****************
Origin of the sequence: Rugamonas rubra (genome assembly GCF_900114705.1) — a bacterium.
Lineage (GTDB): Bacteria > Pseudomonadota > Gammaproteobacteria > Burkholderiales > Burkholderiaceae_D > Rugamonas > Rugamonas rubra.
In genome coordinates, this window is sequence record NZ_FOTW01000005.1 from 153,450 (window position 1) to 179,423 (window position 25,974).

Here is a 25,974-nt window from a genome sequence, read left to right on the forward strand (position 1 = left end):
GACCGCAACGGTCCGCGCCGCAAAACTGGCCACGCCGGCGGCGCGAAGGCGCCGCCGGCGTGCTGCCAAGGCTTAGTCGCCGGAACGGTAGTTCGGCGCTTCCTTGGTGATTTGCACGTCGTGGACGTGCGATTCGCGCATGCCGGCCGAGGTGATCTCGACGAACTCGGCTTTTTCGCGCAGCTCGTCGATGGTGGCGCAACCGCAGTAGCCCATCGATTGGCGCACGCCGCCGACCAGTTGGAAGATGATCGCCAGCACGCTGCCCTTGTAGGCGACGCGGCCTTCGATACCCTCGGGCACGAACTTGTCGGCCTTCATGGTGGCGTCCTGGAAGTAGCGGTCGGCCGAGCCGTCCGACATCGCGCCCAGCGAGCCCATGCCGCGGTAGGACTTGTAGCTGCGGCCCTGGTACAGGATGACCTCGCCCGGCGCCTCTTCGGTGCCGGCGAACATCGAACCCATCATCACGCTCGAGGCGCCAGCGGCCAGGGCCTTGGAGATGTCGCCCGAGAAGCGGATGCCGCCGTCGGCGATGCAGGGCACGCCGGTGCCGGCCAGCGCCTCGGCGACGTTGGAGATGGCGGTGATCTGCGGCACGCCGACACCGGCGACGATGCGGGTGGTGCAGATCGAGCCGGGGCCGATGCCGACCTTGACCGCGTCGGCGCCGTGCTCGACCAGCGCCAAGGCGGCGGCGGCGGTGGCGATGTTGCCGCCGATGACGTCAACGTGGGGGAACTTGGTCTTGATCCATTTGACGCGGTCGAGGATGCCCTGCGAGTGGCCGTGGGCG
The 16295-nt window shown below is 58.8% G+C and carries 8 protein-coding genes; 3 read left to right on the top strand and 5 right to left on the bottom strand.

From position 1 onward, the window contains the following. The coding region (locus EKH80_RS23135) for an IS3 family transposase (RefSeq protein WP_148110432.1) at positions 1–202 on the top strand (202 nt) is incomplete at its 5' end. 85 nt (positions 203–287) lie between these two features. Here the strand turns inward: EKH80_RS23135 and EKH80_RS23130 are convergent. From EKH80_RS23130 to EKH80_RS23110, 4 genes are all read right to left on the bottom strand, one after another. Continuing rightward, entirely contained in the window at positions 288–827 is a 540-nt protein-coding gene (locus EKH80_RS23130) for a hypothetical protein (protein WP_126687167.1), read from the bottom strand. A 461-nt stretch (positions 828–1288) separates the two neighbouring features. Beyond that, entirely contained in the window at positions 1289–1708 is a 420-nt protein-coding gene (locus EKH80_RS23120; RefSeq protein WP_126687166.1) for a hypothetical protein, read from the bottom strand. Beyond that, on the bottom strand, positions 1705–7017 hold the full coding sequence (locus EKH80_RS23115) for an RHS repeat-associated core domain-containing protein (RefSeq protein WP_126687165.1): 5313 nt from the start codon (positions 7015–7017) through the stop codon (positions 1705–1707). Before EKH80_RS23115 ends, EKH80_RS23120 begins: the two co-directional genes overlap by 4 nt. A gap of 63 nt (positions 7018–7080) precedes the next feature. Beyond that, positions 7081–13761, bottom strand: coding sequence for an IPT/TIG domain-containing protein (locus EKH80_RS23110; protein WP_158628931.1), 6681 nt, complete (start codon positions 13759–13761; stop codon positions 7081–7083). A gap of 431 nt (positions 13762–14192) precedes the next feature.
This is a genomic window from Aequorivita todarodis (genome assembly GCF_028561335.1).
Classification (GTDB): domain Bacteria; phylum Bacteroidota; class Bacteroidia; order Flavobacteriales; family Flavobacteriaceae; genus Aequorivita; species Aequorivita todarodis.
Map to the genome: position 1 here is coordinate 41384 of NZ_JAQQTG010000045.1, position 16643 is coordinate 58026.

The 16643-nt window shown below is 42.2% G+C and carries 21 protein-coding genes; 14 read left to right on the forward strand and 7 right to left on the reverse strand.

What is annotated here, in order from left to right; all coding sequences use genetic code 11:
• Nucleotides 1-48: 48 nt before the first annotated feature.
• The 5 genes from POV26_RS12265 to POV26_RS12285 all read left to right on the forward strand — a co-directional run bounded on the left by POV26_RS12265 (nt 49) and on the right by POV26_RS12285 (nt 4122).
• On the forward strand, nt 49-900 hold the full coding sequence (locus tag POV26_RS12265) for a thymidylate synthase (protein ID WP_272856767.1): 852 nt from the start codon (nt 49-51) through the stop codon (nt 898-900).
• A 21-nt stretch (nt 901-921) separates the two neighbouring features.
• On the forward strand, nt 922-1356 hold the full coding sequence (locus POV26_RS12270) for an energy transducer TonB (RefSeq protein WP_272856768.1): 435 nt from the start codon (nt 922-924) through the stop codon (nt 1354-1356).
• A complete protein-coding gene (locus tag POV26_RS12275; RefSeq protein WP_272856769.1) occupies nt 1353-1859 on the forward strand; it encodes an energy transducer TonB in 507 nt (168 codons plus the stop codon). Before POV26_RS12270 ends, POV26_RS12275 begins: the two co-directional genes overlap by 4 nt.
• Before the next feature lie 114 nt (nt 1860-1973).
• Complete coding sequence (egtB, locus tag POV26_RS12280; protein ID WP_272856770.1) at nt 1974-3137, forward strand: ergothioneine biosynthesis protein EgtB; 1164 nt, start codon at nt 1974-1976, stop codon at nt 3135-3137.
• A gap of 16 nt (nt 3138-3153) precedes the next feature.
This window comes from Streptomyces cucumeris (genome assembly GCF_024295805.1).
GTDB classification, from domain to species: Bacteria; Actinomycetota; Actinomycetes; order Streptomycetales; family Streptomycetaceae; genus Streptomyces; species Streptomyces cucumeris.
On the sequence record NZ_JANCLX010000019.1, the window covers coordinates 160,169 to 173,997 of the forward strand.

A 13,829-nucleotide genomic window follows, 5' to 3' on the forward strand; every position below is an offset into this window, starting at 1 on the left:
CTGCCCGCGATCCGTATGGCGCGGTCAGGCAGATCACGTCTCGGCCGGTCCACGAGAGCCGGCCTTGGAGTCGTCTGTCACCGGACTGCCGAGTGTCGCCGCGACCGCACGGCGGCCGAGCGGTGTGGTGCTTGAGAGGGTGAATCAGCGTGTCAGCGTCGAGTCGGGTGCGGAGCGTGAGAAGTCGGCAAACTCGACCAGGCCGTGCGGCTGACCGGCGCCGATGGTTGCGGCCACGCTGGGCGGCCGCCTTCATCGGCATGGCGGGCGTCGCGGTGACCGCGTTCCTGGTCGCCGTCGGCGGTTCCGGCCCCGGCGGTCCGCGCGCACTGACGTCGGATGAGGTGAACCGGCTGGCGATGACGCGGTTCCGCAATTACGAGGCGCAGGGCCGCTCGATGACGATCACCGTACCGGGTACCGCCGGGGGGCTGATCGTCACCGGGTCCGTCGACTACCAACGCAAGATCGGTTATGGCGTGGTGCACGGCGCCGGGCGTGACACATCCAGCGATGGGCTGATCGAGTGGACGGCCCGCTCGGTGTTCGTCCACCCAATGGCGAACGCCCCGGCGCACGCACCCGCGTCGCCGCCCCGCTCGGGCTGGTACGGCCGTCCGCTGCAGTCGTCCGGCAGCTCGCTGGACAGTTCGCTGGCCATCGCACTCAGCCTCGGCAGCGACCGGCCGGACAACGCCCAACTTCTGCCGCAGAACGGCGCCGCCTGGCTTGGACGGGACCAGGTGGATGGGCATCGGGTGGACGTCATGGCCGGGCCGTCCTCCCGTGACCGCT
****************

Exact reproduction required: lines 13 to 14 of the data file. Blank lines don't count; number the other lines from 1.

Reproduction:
• Nucleotides 1-48: 48 nt before the first annotated feature.
• The 5 genes from POV26_RS12265 to POV26_RS12285 all read left to right on the forward strand — a co-directional run bounded on the left by POV26_RS12265 (nt 49) and on the right by POV26_RS12285 (nt 4122).